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The gender card in the security apparatus of the Israeli occupation

Last week, in both print and broadcast English media, a story was picked up by many outlets such as the Independent, the Guardian and USA Today. The headline read: "How gender barriers are now falling in the West Bank" and the articles explained that there is now an increasing number of women in the Palestinian Security Forces (PSF). The writers introduced the phenomenon as noteworthy: something that should be welcomed as a sign of hope for women in a "male dominated society".

The gender card in international aid is not a novel factor, especially when it comes to the Security Sector Reform (SSR) in which the PSF training programmes fall. Indeed, since the Road Map Initiative in 2002, SSR has become the principle source of aid in the occupied Palestinian territories (OPT). It is part of a logic which favours the enhancement of security before a guarantee for statehood. It suggests that, in order to ensure security for all, the Palestinian Authority should prepare a worthy security sector which includes police officers, security guards, special forces, the judiciary and so on and so forth.

During this US-led initiative, George Bush Junior made clear to the PA that statehood would be synonymous with reform of security forces. He declared: "The United States will not support the establishment of a Palestinian state until its leaders engage in a sustained fight against terrorists and dismantle their infrastructure. This will require an externally supervised effort to rebuild and reform the Palestinian security services." Since then, the Palestinian security sector receives between 28 and 37 per cent of the PA's total annual budget.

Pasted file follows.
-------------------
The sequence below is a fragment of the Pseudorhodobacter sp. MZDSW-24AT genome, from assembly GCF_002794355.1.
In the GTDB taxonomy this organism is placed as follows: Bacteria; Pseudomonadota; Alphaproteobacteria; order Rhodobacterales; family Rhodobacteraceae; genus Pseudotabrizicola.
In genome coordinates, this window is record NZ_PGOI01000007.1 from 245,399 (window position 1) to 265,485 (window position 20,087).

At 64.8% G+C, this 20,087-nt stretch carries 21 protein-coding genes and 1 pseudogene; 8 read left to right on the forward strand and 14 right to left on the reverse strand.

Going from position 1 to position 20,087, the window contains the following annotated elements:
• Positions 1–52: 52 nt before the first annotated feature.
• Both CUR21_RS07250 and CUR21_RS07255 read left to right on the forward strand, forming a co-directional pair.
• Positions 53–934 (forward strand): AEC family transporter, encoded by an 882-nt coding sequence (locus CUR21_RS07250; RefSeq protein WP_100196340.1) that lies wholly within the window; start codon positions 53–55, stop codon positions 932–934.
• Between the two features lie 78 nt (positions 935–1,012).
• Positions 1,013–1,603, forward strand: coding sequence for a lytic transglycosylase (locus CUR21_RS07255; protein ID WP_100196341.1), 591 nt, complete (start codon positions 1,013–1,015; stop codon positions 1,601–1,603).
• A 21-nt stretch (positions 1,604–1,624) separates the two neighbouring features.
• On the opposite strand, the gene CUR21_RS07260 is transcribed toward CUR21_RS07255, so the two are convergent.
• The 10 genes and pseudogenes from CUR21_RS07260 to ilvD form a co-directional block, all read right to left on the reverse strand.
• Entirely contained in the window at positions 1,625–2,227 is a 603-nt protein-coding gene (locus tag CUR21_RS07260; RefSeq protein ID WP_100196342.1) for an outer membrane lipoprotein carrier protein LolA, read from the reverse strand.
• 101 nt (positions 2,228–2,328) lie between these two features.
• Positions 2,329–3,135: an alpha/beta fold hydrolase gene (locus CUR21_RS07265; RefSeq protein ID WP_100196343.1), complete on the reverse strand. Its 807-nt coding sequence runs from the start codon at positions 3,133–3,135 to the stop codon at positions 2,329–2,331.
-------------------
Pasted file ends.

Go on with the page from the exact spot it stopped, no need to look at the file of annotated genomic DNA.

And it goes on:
Within SSR programmes there is, of course, a generic gender pillar which encourages the integration of women in training programmes. Sometimes there are quotas for the number of women in each security branch: civil police, preventive security forces, Special Forces, etc. Other times, the gender focus entails courses reserved exclusively for female students. The idea is that security sector reforms in conflict afflicted areas should also be a space were society's gender gap is challenged. Many gender programmes under the SSR umbrella are put into action in various countries such as Rwanda, Libya, Kenya and Haiti. The endeavor could be admirable in principle, however, what SSR efforts are often guilty of is decontextualizing the reality in which they are inserted.

Indeed, security forces in the OPT are controversial because of their ongoing coordination with the occupying force; Israel. Having done field research for five months in the West Bank in 2012 where I interviewed security officials from the different branches, one common pattern emerged: everything must be approved by Israeli counterparts. Palestinian police forces are asked to complete tasks that undermine their legitimacy in the eyes of the Palestinian people. For example, one of the central tasks they must complete is prisoner transfers with the Israeli administration.